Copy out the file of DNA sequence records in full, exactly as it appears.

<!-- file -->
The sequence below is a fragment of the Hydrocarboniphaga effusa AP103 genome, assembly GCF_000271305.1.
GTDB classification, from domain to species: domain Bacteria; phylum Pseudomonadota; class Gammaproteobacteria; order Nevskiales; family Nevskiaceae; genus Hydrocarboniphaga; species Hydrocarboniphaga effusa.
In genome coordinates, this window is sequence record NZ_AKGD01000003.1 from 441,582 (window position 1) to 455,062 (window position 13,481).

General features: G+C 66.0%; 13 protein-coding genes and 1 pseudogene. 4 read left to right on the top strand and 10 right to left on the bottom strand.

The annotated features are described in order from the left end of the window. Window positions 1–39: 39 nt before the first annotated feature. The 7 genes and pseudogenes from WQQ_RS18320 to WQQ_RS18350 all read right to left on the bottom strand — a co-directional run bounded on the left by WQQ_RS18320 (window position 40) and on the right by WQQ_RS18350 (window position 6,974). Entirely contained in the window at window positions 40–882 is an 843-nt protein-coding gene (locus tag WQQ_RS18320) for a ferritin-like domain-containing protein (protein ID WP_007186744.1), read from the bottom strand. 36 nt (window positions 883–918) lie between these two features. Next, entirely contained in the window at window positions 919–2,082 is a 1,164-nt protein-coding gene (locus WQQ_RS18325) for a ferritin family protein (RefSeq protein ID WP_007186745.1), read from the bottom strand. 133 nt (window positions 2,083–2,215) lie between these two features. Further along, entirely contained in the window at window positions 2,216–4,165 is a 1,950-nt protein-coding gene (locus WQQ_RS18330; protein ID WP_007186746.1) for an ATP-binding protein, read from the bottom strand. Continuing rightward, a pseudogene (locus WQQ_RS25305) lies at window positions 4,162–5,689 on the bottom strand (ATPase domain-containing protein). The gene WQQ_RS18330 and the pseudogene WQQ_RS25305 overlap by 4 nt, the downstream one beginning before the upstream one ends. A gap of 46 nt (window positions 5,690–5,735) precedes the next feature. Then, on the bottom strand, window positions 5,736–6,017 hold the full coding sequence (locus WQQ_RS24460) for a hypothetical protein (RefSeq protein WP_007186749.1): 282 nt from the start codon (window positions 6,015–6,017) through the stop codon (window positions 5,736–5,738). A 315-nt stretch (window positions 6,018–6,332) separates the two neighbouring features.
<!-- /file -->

The sequence below is a fragment of the Hydrocarboniphaga effusa AP103 genome, assembly GCF_000271305.1.
GTDB classification, from domain to species: domain Bacteria; phylum Pseudomonadota; class Gammaproteobacteria; order Nevskiales; family Nevskiaceae; genus Hydrocarboniphaga; species Hydrocarboniphaga effusa.
In genome coordinates, this window is sequence record NZ_AKGD01000003.1 from 441,582 (window position 1) to 455,062 (window position 13,481).

General features: G+C 66.0%; 13 protein-coding genes and 1 pseudogene. 4 read left to right on the top strand and 10 right to left on the bottom strand.

The annotated features are described in order from the left end of the window. Window positions 1–39: 39 nt before the first annotated feature. The 7 genes and pseudogenes from WQQ_RS18320 to WQQ_RS18350 all read right to left on the bottom strand — a co-directional run bounded on the left by WQQ_RS18320 (window position 40) and on the right by WQQ_RS18350 (window position 6,974). Entirely contained in the window at window positions 40–882 is an 843-nt protein-coding gene (locus tag WQQ_RS18320) for a ferritin-like domain-containing protein (protein ID WP_007186744.1), read from the bottom strand. 36 nt (window positions 883–918) lie between these two features. Next, entirely contained in the window at window positions 919–2,082 is a 1,164-nt protein-coding gene (locus WQQ_RS18325) for a ferritin family protein (RefSeq protein ID WP_007186745.1), read from the bottom strand. 133 nt (window positions 2,083–2,215) lie between these two features. Further along, entirely contained in the window at window positions 2,216–4,165 is a 1,950-nt protein-coding gene (locus WQQ_RS18330; protein ID WP_007186746.1) for an ATP-binding protein, read from the bottom strand. Continuing rightward, a pseudogene (locus WQQ_RS25305) lies at window positions 4,162–5,689 on the bottom strand (ATPase domain-containing protein). The gene WQQ_RS18330 and the pseudogene WQQ_RS25305 overlap by 4 nt, the downstream one beginning before the upstream one ends. A gap of 46 nt (window positions 5,690–5,735) precedes the next feature. Then, on the bottom strand, window positions 5,736–6,017 hold the full coding sequence (locus WQQ_RS24460) for a hypothetical protein (RefSeq protein WP_007186749.1): 282 nt from the start codon (window positions 6,015–6,017) through the stop codon (window positions 5,736–5,738). A 315-nt stretch (window positions 6,018–6,332) separates the two neighbouring features.